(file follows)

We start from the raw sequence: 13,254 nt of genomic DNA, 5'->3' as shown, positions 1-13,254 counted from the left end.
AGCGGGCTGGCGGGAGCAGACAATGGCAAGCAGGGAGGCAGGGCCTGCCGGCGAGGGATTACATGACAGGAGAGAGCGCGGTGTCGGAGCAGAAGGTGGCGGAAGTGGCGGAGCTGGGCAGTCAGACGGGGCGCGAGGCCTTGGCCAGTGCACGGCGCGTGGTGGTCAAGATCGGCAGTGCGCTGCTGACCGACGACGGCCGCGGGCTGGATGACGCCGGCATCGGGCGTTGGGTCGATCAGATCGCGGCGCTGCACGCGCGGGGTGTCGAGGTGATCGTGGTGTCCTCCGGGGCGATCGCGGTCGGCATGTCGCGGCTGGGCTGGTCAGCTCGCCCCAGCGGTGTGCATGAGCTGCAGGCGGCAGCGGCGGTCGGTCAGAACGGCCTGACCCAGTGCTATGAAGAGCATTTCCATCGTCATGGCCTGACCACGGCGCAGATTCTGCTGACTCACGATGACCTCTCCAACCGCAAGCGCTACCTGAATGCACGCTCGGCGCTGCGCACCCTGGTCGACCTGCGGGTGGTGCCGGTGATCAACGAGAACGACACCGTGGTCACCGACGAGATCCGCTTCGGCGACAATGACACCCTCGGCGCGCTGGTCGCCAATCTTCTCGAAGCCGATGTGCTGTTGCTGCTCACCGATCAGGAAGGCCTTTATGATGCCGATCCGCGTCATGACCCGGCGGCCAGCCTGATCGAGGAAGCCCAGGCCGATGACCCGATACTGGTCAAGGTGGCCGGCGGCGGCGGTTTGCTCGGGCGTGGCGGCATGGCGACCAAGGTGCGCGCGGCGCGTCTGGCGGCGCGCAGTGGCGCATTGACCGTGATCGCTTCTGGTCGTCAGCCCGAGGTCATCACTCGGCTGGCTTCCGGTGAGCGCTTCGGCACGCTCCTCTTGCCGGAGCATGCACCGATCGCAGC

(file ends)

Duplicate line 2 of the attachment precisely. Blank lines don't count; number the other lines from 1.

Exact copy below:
AGCGGGCTGGCGGGAGCAGACAATGGCAAGCAGGGAGGCAGGGCCTGCCGGCGAGGGATTACATGACAGGAGAGAGCGCGGTGTCGGAGCAGAAGGTGGCGGAAGTGGCGGAGCTGGGCAGTCAGACGGGGCGCGAGGCCTTGGCCAGTGCACGGCGCGTGGTGGTCAAGATCGGCAGTGCGCTGCTGACCGACGACGGCCGCGGGCTGGATGACGCCGGCATCGGGCGTTGGGTCGATCAGATCGCGGCGCTGCACGCGCGGGGTGTCGAGGTGATCGTGGTGTCCTCCGGGGCGATCGCGGTCGGCATGTCGCGGCTGGGCTGGTCAGCTCGCCCCAGCGGTGTGCATGAGCTGCAGGCGGCAGCGGCGGTCGGTCAGAACGGCCTGACCCAGTGCTATGAAGAGCATTTCCATCGTCATGGCCTGACCACGGCGCAGATTCTGCTGACTCACGATGACCTCTCCAACCGCAAGCGCTACCTGAATGCACGCTCGGCGCTGCGCACCCTGGTCGACCTGCGGGTGGTGCCGGTGATCAACGAGAACGACACCGTGGTCACCGACGAGATCCGCTTCGGCGACAATGACACCCTCGGCGCGCTGGTCGCCAATCTTCTCGAAGCCGATGTGCTGTTGCTGCTCACCGATCAGGAAGGCCTTTATGATGCCGATCCGCGTCATGACCCGGCGGCCAGCCTGATCGAGGAAGCCCAGGCCGATGACCCGATACTGGTCAAGGTGGCCGGCGGCGGCGGTTTGCTCGGGCGTGGCGGCATGGCGACCAAGGTGCGCGCGGCGCGTCTGGCGGCGCGCAGTGGCGCATTGACCGTGATCGCTTCTGGTCGTCAGCCCGAGGTCATCACTCGGCTGGCTTCCGGTGAGCGCTTCGGCACGCTCCTCTTGCCGGAGCATGCACCGATCGCAGC